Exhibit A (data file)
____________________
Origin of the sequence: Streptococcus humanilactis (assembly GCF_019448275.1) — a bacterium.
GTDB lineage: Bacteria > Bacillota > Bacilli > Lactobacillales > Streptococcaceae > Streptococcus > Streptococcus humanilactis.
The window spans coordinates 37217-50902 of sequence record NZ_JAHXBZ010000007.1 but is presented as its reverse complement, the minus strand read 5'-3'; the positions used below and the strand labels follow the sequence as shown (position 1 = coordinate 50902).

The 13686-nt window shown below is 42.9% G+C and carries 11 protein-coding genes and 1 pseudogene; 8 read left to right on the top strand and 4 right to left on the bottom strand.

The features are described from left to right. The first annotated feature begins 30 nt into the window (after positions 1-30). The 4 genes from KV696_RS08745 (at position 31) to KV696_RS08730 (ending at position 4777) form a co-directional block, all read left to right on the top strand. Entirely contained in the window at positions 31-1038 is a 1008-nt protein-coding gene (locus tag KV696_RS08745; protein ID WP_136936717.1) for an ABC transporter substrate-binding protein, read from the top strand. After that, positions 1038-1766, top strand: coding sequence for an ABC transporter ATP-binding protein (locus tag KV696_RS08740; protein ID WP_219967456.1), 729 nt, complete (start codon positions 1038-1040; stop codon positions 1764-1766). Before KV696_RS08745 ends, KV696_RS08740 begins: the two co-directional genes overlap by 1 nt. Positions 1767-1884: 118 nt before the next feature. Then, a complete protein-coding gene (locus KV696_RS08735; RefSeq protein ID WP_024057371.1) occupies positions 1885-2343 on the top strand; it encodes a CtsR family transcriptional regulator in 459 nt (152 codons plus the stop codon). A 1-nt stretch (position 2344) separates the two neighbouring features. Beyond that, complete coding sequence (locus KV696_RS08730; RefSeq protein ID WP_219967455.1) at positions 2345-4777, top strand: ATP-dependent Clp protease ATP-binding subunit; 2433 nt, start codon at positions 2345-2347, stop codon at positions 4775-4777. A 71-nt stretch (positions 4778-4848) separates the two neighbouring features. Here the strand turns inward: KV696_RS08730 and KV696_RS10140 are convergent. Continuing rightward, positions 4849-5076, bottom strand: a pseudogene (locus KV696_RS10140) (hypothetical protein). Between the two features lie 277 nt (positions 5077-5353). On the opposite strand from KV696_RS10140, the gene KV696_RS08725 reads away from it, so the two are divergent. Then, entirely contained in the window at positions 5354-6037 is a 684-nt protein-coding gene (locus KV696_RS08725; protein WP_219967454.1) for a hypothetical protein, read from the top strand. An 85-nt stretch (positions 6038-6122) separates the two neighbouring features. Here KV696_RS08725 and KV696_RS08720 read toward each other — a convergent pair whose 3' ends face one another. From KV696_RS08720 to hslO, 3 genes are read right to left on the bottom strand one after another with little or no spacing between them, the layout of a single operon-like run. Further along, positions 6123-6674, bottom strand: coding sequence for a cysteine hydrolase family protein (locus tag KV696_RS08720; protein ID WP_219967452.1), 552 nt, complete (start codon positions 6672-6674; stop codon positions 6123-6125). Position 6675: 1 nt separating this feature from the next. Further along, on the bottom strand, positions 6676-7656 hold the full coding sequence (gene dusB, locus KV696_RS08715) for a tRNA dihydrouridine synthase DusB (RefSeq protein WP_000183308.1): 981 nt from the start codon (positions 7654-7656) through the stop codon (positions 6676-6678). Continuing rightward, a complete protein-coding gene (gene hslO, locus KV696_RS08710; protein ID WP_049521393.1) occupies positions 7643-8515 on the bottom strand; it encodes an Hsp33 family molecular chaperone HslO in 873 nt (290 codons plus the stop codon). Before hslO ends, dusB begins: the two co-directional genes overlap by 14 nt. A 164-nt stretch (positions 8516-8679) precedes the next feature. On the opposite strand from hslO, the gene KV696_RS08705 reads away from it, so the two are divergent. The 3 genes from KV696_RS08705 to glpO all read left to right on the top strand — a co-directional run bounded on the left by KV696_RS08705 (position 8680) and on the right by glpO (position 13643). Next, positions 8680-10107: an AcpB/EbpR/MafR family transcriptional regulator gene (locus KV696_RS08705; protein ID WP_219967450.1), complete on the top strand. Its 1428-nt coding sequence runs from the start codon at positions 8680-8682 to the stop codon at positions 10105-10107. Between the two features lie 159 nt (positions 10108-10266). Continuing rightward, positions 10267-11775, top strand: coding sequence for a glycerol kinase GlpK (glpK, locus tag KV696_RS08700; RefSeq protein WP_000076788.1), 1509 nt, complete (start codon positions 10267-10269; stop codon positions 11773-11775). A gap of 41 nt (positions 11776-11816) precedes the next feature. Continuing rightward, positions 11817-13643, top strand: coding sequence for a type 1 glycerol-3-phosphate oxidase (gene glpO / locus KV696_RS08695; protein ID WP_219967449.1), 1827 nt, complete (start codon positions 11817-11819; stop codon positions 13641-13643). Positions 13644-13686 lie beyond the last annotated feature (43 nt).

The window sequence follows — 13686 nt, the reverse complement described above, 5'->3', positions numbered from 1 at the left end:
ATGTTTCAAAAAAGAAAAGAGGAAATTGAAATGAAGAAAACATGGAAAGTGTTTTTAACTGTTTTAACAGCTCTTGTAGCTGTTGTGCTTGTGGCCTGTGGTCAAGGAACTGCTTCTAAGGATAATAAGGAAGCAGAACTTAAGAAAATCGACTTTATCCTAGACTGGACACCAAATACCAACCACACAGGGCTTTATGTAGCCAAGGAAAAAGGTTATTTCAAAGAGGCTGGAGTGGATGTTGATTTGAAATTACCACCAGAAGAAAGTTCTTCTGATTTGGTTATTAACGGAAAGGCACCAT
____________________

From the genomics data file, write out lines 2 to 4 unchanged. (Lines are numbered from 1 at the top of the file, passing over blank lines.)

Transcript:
GTDB lineage: Bacteria > Bacillota > Bacilli > Lactobacillales > Streptococcaceae > Streptococcus > Streptococcus humanilactis.
The window spans coordinates 37217-50902 of sequence record NZ_JAHXBZ010000007.1 but is presented as its reverse complement, the minus strand read 5'-3'; the positions used below and the strand labels follow the sequence as shown (position 1 = coordinate 50902).

The 13686-nt window shown below is 42.9% G+C and carries 11 protein-coding genes and 1 pseudogene; 8 read left to right on the top strand and 4 right to left on the bottom strand.